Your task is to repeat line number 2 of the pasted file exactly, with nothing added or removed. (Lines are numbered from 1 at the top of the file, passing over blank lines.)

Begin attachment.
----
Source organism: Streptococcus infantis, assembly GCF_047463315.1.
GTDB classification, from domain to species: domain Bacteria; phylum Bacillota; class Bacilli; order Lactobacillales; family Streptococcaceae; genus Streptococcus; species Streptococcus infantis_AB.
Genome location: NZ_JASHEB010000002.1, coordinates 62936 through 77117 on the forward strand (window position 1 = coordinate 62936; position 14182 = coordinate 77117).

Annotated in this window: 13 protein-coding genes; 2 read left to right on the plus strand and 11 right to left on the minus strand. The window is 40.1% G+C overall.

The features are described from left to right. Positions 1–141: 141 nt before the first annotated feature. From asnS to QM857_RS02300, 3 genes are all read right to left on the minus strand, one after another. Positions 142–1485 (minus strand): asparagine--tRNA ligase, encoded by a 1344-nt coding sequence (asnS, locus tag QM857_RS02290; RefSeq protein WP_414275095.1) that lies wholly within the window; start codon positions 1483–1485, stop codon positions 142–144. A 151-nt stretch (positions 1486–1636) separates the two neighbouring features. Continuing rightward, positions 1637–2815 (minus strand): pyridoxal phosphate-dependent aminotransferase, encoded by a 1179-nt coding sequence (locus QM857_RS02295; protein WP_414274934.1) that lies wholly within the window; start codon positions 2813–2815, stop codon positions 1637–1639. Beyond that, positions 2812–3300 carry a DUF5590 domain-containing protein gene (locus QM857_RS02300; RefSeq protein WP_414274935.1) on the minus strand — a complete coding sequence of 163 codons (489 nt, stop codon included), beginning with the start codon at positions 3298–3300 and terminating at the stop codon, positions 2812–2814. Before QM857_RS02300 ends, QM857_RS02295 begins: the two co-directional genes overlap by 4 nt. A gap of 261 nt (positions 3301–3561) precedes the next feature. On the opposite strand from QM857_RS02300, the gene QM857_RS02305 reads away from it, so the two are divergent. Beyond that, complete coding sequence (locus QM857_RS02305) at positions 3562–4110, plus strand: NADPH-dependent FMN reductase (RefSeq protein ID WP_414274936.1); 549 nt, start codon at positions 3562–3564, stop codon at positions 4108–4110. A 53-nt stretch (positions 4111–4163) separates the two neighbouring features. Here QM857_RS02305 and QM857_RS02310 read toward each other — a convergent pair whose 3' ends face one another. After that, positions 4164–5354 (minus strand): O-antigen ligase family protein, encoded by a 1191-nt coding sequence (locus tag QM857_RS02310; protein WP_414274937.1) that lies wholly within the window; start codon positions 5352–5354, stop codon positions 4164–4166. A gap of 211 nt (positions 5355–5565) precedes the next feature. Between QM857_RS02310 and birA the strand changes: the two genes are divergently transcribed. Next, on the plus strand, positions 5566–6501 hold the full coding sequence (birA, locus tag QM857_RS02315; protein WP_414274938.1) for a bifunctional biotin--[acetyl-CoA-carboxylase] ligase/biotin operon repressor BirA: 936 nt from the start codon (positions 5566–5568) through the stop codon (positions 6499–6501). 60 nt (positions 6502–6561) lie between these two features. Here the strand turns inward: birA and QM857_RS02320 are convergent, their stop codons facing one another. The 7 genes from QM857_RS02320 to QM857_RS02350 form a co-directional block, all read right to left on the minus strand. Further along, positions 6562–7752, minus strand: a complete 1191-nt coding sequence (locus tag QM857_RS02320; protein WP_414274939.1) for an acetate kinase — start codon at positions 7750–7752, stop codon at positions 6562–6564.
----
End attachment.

GTDB classification, from domain to species: domain Bacteria; phylum Bacillota; class Bacilli; order Lactobacillales; family Streptococcaceae; genus Streptococcus; species Streptococcus infantis_AB.